Arnprior nurses worried about burnout and patient care after cuts

Nurses at an Ottawa area hospital says burnout due to understaffing could be putting patient care at risk.

Nurses association says 3 full-time RNs cut at hospital in the past year, as patient load grows

Around two dozen people rallied outside the Arnprior and District Regional Hospital on Tuesday to protest staffing cuts and burnout, which they say could affect patient care. (Kimberley Molina/CBC)

Nurses at an Ottawa area hospital says burnout due to understaffing could be putting patients at risk.

A couple dozen people protested outside the Arnprior & District Regional  Hospital Tuesday afternoon, carrying signs that said "cuts don't heal" and "increased workload = increased risk to patients." Those protesting said they're often worried to take vacation or call in sick, because there isn't enough staff to replace them.

"Some of the patients may feel they're still getting great care, but that's on our backs. That's because we're working like dogs to maintain this level of care and we're starting to burn out," sad Blaine Davidson, a registered nurse at the hospital, adding morale has been low in recent months.

Nurses are scared for their patients' safety, along with their own well being and their licences, said Patrick Garbutt, who works in housekeeping at the hospital and heads one of the hospital's unions.

The hospital sets a 5:1 patient to nurse ratio — based on a 72-per-cent occupancy rate — but Garbutt said that doesn't take into account the complexity and variation of patient needs or a fluctuation in the number of beds, such as during this year's particularly bad flu season.

Patrick Garbutt works in housekeeping at the hospital and represents the local union of registered practical nurses. He says one nurse told him they had 100 banked hours of vacation but couldn’t take it because there was no one to take over their patients. (Jean Delisle/CBC)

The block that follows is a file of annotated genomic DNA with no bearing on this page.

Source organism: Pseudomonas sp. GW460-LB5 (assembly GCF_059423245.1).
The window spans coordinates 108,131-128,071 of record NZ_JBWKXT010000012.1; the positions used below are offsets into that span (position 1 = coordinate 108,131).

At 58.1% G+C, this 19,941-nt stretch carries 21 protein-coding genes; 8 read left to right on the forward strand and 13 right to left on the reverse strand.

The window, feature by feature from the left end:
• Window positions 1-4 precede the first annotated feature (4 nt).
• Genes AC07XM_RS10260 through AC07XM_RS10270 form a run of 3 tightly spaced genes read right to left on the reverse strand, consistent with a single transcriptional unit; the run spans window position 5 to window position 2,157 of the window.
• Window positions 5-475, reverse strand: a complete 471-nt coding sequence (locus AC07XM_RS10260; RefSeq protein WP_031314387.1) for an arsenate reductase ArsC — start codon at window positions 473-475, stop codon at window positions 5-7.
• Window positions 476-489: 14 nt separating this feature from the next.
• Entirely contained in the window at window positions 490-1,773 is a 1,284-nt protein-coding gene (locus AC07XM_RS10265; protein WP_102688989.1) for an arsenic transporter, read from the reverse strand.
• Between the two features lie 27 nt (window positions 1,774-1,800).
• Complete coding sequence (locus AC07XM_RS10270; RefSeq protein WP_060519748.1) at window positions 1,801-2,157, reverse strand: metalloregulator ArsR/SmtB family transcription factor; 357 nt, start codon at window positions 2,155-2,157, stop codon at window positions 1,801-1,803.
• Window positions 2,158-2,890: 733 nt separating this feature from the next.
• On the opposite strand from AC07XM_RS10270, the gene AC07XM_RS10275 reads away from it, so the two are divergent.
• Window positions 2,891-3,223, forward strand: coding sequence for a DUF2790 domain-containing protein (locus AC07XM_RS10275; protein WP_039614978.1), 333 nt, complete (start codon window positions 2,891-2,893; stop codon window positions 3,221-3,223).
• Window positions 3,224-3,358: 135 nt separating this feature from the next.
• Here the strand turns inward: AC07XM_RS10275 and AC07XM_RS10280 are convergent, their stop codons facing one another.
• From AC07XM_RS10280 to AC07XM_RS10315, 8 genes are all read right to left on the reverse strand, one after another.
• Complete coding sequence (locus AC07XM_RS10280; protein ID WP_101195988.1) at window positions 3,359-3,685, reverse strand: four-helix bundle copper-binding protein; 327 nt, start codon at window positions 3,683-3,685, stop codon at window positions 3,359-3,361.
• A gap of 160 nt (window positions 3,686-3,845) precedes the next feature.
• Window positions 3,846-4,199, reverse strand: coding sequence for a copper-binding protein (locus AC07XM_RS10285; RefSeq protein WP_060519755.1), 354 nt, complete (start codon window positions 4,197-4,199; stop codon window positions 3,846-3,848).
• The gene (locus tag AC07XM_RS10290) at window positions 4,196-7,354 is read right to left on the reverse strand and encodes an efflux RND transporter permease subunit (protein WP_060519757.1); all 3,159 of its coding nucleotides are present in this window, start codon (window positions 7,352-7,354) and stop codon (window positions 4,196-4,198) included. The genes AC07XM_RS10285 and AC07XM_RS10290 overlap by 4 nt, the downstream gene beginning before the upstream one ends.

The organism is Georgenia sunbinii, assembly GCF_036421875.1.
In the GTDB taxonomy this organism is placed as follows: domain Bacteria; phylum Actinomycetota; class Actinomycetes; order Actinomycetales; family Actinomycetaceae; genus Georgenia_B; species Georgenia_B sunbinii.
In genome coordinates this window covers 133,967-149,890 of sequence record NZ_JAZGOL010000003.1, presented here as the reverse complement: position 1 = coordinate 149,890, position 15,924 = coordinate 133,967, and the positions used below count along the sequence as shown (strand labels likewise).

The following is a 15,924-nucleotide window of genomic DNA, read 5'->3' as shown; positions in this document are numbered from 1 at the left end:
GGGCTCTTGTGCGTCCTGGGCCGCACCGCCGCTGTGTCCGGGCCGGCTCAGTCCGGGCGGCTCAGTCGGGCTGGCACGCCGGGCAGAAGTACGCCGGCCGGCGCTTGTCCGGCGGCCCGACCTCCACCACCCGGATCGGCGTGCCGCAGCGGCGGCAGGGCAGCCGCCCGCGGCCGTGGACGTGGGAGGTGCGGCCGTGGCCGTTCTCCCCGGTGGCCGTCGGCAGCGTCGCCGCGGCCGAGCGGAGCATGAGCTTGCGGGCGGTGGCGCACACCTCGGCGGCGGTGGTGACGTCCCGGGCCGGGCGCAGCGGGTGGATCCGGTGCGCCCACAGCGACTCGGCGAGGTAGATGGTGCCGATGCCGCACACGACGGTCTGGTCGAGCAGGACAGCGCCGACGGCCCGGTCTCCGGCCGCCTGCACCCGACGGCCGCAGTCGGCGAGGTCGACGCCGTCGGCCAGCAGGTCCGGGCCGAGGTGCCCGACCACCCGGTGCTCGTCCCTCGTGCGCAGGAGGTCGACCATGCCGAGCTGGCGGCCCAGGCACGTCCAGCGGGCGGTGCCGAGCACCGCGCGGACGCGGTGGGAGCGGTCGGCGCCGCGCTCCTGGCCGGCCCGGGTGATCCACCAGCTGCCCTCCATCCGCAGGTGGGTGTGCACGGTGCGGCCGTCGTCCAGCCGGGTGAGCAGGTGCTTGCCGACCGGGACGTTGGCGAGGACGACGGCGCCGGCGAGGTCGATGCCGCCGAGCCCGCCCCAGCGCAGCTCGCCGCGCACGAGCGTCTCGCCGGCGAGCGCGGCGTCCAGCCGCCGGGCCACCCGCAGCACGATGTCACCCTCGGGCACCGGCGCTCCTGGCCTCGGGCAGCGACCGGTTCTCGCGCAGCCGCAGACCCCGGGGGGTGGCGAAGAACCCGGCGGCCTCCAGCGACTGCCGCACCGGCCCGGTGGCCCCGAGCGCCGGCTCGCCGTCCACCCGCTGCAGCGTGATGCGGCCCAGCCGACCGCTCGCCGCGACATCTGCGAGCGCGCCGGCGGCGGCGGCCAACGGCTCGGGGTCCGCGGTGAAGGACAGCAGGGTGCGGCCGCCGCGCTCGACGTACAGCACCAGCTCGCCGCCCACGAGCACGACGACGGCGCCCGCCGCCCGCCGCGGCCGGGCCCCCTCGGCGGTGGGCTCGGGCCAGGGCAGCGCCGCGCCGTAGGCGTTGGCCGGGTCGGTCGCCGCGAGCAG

"What they really need to be looking at is the acuity of the patient, the need of the actual patients on the floor. If you have somebody who has cardiac issues, they need more intensive care than other people do. So, [nurses are] being stretched to the limit."

He said nurses are scared to refuse to look after a larger number of patients, even if they believe it's unsafe for both them and the patient. But they're equally scared of making an error that harms a patient, which could lead to a nurse being reported to the college and potentially see them lose their livelihood.

He said three full-time registered nursing positions have been lost in the last year and the hospital has only recently posted for six part-time registered practical nursing positions. Those positions don't have the same training as registered nurses and often can't take care of more serious patients or those with complex medical needs.

Hospital says patient care not compromised

Hospital President and CEO Eric Hanna says it can be challenging to find enough part-time and casual staff to fill in for nurses when they get sick or take vacation. (Jean Delisle/CBC)

"These are challenging times right now with the complexity of patients," said Eric Hanna, the president and CEO of Arnprior Regional Health, which includes the hospital. "But at the same time we also have patients who are here in the hospital as well who don't need to be here -- so these are people waiting to go to nursing homes as well and so the acuity of the patients is also fluctuating up and down."

He said the hospital has adjusted staffing levels based on patient occupancy rates, but also said those rates haven't changed in the past few years.

He said it is difficult to determine the right number of staff to match the needs of patients and finding enough nurses who are willing to work part-time or casually.

However, he said patients are receiving adequate care and disputed that any patients have had to be transferred to other hospitals because of a staffing shortage.

Other departments suffering

"We now have a skeleton staff," said Pam Donaldson, a medical radiation technologist at the hospital who said she's seen cuts to ultrasound and medical radiation technologists.

She said her department has enough staff as long as everyone is working, but that can change quickly.

"When one person calls in sick in our department, it's an emergency to try to find someone else to cover our shifts, because... the doctors need to have access to diagnostic tests to help their patients."

Part of the challenge is that the technologists are now alone with patients — which she said is stressful — or nurses have to come with them, leaving behind their other patients.